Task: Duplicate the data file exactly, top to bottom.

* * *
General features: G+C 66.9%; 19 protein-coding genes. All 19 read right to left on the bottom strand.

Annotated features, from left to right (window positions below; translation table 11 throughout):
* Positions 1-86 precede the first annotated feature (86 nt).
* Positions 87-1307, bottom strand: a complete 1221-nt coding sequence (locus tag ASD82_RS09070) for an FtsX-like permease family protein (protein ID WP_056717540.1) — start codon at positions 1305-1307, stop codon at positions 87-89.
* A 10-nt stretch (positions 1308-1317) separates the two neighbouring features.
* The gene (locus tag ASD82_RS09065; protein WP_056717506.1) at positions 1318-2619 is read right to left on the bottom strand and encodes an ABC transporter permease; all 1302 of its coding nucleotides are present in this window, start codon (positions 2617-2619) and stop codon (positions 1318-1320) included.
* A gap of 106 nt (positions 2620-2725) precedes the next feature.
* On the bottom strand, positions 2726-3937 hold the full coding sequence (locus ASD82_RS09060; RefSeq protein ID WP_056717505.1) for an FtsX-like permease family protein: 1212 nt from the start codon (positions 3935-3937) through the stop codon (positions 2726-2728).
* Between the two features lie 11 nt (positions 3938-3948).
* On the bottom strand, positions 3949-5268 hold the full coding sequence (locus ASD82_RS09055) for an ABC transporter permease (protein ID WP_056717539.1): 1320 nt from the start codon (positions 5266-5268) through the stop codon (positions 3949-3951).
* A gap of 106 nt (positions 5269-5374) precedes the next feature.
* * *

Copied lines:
General features: G+C 66.9%; 19 protein-coding genes. All 19 read right to left on the bottom strand.

Annotated features, from left to right (window positions below; translation table 11 throughout):
* Positions 1-86 precede the first annotated feature (86 nt).
* Positions 87-1307, bottom strand: a complete 1221-nt coding sequence (locus tag ASD82_RS09070) for an FtsX-like permease family protein (protein ID WP_056717540.1) — start codon at positions 1305-1307, stop codon at positions 87-89.
* A 10-nt stretch (positions 1308-1317) separates the two neighbouring features.
* The gene (locus tag ASD82_RS09065; protein WP_056717506.1) at positions 1318-2619 is read right to left on the bottom strand and encodes an ABC transporter permease; all 1302 of its coding nucleotides are present in this window, start codon (positions 2617-2619) and stop codon (positions 1318-1320) included.
* A gap of 106 nt (positions 2620-2725) precedes the next feature.
* On the bottom strand, positions 2726-3937 hold the full coding sequence (locus ASD82_RS09060; RefSeq protein ID WP_056717505.1) for an FtsX-like permease family protein: 1212 nt from the start codon (positions 3935-3937) through the stop codon (positions 2726-2728).
* Between the two features lie 11 nt (positions 3938-3948).
* On the bottom strand, positions 3949-5268 hold the full coding sequence (locus ASD82_RS09055) for an ABC transporter permease (protein ID WP_056717539.1): 1320 nt from the start codon (positions 5266-5268) through the stop codon (positions 3949-3951).
* A gap of 106 nt (positions 5269-5374) precedes the next feature.